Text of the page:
TBJ TRAVELS TOKYO JAPAN 2016: What To Prepare Before Traveling to Tokyo, Japan
Whether you are going for a quick stay or vacationing for quite a while, you need to be prepared before going to Japan to save yourself from getting lost and all the related hassle. Remember that language barrier is one of the things that will stall you or might prevent you from going around places so keep this list in mind for an enjoyable, hassle- free Japan trip.
- Of course this is a non- negotiable. You have to obtain a Japan Visa first before everything else. To know how to apply for a Japan visa for first- timers, click HERE.
- You can practically get to almost anywhere in Tokyo just by riding the train alone; it's the cheapest way to get around Tokyo and Greater Tokyo, plus bus routes are hard to figure out and taxis are frikkin' expensive so the train is your best option.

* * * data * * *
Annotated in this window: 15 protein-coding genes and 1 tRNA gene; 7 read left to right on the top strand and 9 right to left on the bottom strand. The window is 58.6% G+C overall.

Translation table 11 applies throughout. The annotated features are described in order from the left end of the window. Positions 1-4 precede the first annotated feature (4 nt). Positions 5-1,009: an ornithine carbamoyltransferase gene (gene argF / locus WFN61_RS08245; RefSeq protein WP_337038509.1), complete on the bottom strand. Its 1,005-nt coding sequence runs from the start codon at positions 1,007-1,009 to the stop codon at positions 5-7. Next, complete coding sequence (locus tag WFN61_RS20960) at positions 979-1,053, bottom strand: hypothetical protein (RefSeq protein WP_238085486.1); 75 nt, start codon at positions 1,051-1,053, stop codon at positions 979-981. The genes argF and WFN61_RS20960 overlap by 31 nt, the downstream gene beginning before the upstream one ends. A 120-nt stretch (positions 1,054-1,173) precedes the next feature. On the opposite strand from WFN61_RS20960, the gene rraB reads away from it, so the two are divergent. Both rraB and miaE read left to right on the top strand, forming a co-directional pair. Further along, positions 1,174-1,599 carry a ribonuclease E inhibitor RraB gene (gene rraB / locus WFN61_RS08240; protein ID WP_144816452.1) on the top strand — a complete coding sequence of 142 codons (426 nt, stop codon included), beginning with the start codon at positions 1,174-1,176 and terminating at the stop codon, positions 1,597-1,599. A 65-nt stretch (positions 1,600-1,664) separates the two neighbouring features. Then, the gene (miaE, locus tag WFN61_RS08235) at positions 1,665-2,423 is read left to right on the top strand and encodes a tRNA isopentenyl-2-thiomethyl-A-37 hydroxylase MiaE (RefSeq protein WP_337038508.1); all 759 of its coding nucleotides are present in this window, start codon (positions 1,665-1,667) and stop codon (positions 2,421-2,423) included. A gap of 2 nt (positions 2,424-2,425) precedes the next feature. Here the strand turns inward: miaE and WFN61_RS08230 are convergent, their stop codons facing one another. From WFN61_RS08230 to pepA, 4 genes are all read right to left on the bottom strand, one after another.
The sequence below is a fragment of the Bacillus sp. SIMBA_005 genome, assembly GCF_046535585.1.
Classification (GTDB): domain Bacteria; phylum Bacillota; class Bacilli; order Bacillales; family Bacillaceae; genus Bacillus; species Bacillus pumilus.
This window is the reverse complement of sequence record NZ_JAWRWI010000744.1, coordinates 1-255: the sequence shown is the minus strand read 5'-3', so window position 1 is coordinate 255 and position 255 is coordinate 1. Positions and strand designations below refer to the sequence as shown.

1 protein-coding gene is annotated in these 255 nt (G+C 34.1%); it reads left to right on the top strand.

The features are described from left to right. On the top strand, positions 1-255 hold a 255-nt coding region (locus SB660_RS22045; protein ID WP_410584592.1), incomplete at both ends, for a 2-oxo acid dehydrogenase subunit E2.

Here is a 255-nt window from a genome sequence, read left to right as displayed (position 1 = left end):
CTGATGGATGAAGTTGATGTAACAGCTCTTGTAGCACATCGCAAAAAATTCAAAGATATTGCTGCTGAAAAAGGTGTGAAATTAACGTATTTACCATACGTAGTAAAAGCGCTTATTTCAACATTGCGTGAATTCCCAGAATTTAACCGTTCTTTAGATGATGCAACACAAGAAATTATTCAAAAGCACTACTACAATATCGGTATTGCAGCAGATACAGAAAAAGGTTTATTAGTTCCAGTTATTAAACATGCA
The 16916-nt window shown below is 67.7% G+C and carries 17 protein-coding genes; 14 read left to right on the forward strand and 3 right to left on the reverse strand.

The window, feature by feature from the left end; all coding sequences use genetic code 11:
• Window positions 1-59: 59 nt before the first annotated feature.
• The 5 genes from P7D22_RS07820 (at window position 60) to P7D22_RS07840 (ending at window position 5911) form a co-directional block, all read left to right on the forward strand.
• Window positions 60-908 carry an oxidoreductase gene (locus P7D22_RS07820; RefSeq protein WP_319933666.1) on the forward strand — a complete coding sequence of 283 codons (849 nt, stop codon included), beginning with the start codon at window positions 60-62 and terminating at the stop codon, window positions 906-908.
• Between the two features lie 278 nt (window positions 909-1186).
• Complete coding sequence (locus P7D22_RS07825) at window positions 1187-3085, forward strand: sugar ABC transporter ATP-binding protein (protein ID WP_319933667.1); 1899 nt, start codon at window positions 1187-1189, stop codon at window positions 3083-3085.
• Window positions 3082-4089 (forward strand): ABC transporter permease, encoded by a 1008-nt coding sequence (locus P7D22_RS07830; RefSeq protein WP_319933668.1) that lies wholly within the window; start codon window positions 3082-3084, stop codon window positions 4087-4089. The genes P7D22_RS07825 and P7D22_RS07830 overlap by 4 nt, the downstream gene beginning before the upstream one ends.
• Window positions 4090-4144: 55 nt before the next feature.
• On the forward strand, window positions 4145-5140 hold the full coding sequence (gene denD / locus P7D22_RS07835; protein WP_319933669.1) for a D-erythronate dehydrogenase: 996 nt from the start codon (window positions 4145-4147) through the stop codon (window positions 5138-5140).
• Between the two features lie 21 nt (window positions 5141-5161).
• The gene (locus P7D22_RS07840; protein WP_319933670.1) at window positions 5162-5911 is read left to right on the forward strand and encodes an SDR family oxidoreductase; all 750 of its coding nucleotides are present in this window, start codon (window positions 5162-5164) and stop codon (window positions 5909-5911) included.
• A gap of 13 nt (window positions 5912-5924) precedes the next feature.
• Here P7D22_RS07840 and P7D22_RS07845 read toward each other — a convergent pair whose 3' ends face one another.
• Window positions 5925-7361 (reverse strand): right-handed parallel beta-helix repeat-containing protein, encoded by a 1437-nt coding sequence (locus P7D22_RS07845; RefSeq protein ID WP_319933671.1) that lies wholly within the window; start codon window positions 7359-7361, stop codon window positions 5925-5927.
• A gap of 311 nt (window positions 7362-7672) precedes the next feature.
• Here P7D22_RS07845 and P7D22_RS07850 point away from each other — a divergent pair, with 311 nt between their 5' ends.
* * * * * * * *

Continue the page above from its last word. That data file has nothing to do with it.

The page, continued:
It is known that Tokyo's train system is one of the most complex in the world: there are 30 operators, 121 trains, and hundreds of stations in Tokyo and Greater Tokyo. I wouldn't even suggest that you memorize these because it's close to impossible; even the Japanese are having a hard time memorizing their very own subway system!
That's why they built an app that guides everyone at Tokyo Subway called Navitime JapanTravel app. This is the only thing you need to survive Tokyo's subway system and minimize the risk of getting lost.
The app can run on Apple and Android devices. Just download it, follow the system prompt, and you're done. It contains a handy map of Tokyo Subway, tips on how to maximize your stay in Japan, budgeting tips, and must- visit sights.
To use it, just key in your point of embarkation and destination. For example:
Embarkation: Ichikawa Ono station
Destination: Shinjuku East station
After putting these details, the app will show you which lines to ride, which station to switch trains in (if needed), and the quickest possible route. You have to know which station you're departing from and going to for the app to give you the right directions. There are sufficient signs, symbols, and English translations of the station names in the stations, thus you'll be fine and no need to worry about translating. I suggest before you go, list down the exact or nearest subway exits and entrances of your destinations.